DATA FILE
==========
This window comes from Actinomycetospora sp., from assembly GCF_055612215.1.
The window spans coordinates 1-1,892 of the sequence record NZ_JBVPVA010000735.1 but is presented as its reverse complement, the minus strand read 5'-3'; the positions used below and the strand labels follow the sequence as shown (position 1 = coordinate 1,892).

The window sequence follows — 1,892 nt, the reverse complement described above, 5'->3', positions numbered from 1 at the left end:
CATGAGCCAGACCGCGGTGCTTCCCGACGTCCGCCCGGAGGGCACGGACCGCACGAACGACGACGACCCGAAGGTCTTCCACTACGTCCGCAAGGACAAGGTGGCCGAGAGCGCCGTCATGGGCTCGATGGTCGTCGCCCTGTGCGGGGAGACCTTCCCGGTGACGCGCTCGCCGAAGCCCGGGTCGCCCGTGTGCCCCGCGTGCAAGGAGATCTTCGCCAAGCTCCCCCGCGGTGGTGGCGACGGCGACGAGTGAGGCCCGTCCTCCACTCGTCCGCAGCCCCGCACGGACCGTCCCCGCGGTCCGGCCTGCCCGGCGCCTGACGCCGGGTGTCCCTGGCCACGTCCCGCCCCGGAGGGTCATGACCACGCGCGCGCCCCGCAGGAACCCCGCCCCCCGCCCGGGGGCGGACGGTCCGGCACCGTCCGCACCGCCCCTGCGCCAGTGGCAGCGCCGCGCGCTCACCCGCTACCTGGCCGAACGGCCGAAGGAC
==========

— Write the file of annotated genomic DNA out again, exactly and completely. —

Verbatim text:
This window comes from Actinomycetospora sp., from assembly GCF_055612215.1.
The window spans coordinates 1-1,892 of the sequence record NZ_JBVPVA010000735.1 but is presented as its reverse complement, the minus strand read 5'-3'; the positions used below and the strand labels follow the sequence as shown (position 1 = coordinate 1,892).

The window sequence follows — 1,892 nt, the reverse complement described above, 5'->3', positions numbered from 1 at the left end:
CATGAGCCAGACCGCGGTGCTTCCCGACGTCCGCCCGGAGGGCACGGACCGCACGAACGACGACGACCCGAAGGTCTTCCACTACGTCCGCAAGGACAAGGTGGCCGAGAGCGCCGTCATGGGCTCGATGGTCGTCGCCCTGTGCGGGGAGACCTTCCCGGTGACGCGCTCGCCGAAGCCCGGGTCGCCCGTGTGCCCCGCGTGCAAGGAGATCTTCGCCAAGCTCCCCCGCGGTGGTGGCGACGGCGACGAGTGAGGCCCGTCCTCCACTCGTCCGCAGCCCCGCACGGACCGTCCCCGCGGTCCGGCCTGCCCGGCGCCTGACGCCGGGTGTCCCTGGCCACGTCCCGCCCCGGAGGGTCATGACCACGCGCGCGCCCCGCAGGAACCCCGCCCCCCGCCCGGGGGCGGACGGTCCGGCACCGTCCGCACCGCCCCTGCGCCAGTGGCAGCGCCGCGCGCTCACCCGCTACCTGGCCGAACGGCCGAAGGAC